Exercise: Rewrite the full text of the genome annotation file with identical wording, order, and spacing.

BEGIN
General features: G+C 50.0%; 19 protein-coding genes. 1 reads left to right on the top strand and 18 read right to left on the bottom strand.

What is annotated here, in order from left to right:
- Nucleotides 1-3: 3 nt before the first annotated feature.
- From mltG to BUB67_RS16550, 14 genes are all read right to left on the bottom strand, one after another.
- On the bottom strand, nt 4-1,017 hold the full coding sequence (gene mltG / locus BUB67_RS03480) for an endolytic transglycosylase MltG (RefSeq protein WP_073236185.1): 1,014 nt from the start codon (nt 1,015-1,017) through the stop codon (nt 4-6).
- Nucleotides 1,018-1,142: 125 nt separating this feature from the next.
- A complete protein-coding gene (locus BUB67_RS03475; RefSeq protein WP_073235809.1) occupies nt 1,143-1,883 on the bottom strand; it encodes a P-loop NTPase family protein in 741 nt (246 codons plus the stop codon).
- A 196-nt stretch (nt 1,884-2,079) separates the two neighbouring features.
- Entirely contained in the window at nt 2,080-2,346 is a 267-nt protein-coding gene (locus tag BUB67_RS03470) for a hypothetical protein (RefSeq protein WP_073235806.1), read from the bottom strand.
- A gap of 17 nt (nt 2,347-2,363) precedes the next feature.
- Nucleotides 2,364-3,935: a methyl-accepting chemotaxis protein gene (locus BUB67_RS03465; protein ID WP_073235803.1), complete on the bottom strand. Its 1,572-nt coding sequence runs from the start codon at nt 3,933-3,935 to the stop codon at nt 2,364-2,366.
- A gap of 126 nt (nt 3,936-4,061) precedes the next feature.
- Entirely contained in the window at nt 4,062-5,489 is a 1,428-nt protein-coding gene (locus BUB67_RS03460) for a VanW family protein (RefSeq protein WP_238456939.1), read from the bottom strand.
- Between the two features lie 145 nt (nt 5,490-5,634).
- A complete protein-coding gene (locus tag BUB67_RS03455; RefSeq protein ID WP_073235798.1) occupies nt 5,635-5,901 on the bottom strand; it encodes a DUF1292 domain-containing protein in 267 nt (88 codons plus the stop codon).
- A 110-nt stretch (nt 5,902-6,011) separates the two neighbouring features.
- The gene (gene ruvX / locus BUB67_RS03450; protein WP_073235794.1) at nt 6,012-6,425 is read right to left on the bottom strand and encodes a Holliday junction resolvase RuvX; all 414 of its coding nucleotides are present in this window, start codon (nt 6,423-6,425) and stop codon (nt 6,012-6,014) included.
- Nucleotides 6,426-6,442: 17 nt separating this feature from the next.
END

General features: G+C 50.0%; 19 protein-coding genes. 1 reads left to right on the top strand and 18 read right to left on the bottom strand.

What is annotated here, in order from left to right:
- Nucleotides 1-3: 3 nt before the first annotated feature.
- From mltG to BUB67_RS16550, 14 genes are all read right to left on the bottom strand, one after another.
- On the bottom strand, nt 4-1,017 hold the full coding sequence (gene mltG / locus BUB67_RS03480) for an endolytic transglycosylase MltG (RefSeq protein WP_073236185.1): 1,014 nt from the start codon (nt 1,015-1,017) through the stop codon (nt 4-6).
- Nucleotides 1,018-1,142: 125 nt separating this feature from the next.
- A complete protein-coding gene (locus BUB67_RS03475; RefSeq protein WP_073235809.1) occupies nt 1,143-1,883 on the bottom strand; it encodes a P-loop NTPase family protein in 741 nt (246 codons plus the stop codon).
- A 196-nt stretch (nt 1,884-2,079) separates the two neighbouring features.
- Entirely contained in the window at nt 2,080-2,346 is a 267-nt protein-coding gene (locus tag BUB67_RS03470) for a hypothetical protein (RefSeq protein WP_073235806.1), read from the bottom strand.
- A gap of 17 nt (nt 2,347-2,363) precedes the next feature.
- Nucleotides 2,364-3,935: a methyl-accepting chemotaxis protein gene (locus BUB67_RS03465; protein ID WP_073235803.1), complete on the bottom strand. Its 1,572-nt coding sequence runs from the start codon at nt 3,933-3,935 to the stop codon at nt 2,364-2,366.
- A gap of 126 nt (nt 3,936-4,061) precedes the next feature.
- Entirely contained in the window at nt 4,062-5,489 is a 1,428-nt protein-coding gene (locus BUB67_RS03460) for a VanW family protein (RefSeq protein WP_238456939.1), read from the bottom strand.
- Between the two features lie 145 nt (nt 5,490-5,634).
- A complete protein-coding gene (locus tag BUB67_RS03455; RefSeq protein ID WP_073235798.1) occupies nt 5,635-5,901 on the bottom strand; it encodes a DUF1292 domain-containing protein in 267 nt (88 codons plus the stop codon).
- A 110-nt stretch (nt 5,902-6,011) separates the two neighbouring features.
- The gene (gene ruvX / locus BUB67_RS03450; protein WP_073235794.1) at nt 6,012-6,425 is read right to left on the bottom strand and encodes a Holliday junction resolvase RuvX; all 414 of its coding nucleotides are present in this window, start codon (nt 6,423-6,425) and stop codon (nt 6,012-6,014) included.
- Nucleotides 6,426-6,442: 17 nt separating this feature from the next.